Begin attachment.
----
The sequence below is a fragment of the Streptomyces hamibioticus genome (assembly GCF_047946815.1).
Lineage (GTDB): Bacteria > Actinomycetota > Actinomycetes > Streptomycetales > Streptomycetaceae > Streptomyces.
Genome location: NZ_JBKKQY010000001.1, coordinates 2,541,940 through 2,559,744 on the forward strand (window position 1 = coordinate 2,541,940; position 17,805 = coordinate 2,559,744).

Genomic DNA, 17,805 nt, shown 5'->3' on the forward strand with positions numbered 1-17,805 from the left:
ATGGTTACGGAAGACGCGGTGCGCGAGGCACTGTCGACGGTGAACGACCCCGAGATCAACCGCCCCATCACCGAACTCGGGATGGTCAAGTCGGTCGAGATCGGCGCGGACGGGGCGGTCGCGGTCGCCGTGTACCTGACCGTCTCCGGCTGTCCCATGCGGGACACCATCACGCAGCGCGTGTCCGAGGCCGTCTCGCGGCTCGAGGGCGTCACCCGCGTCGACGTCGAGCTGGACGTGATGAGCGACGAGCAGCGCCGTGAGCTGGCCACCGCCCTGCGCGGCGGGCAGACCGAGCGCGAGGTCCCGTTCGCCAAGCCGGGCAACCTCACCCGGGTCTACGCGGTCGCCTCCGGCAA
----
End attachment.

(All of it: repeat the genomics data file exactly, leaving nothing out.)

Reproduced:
The sequence below is a fragment of the Streptomyces hamibioticus genome (assembly GCF_047946815.1).
Lineage (GTDB): Bacteria > Actinomycetota > Actinomycetes > Streptomycetales > Streptomycetaceae > Streptomyces.
Genome location: NZ_JBKKQY010000001.1, coordinates 2,541,940 through 2,559,744 on the forward strand (window position 1 = coordinate 2,541,940; position 17,805 = coordinate 2,559,744).

Genomic DNA, 17,805 nt, shown 5'->3' on the forward strand with positions numbered 1-17,805 from the left:
ATGGTTACGGAAGACGCGGTGCGCGAGGCACTGTCGACGGTGAACGACCCCGAGATCAACCGCCCCATCACCGAACTCGGGATGGTCAAGTCGGTCGAGATCGGCGCGGACGGGGCGGTCGCGGTCGCCGTGTACCTGACCGTCTCCGGCTGTCCCATGCGGGACACCATCACGCAGCGCGTGTCCGAGGCCGTCTCGCGGCTCGAGGGCGTCACCCGCGTCGACGTCGAGCTGGACGTGATGAGCGACGAGCAGCGCCGTGAGCTGGCCACCGCCCTGCGCGGCGGGCAGACCGAGCGCGAGGTCCCGTTCGCCAAGCCGGGCAACCTCACCCGGGTCTACGCGGTCGCCTCCGGCAA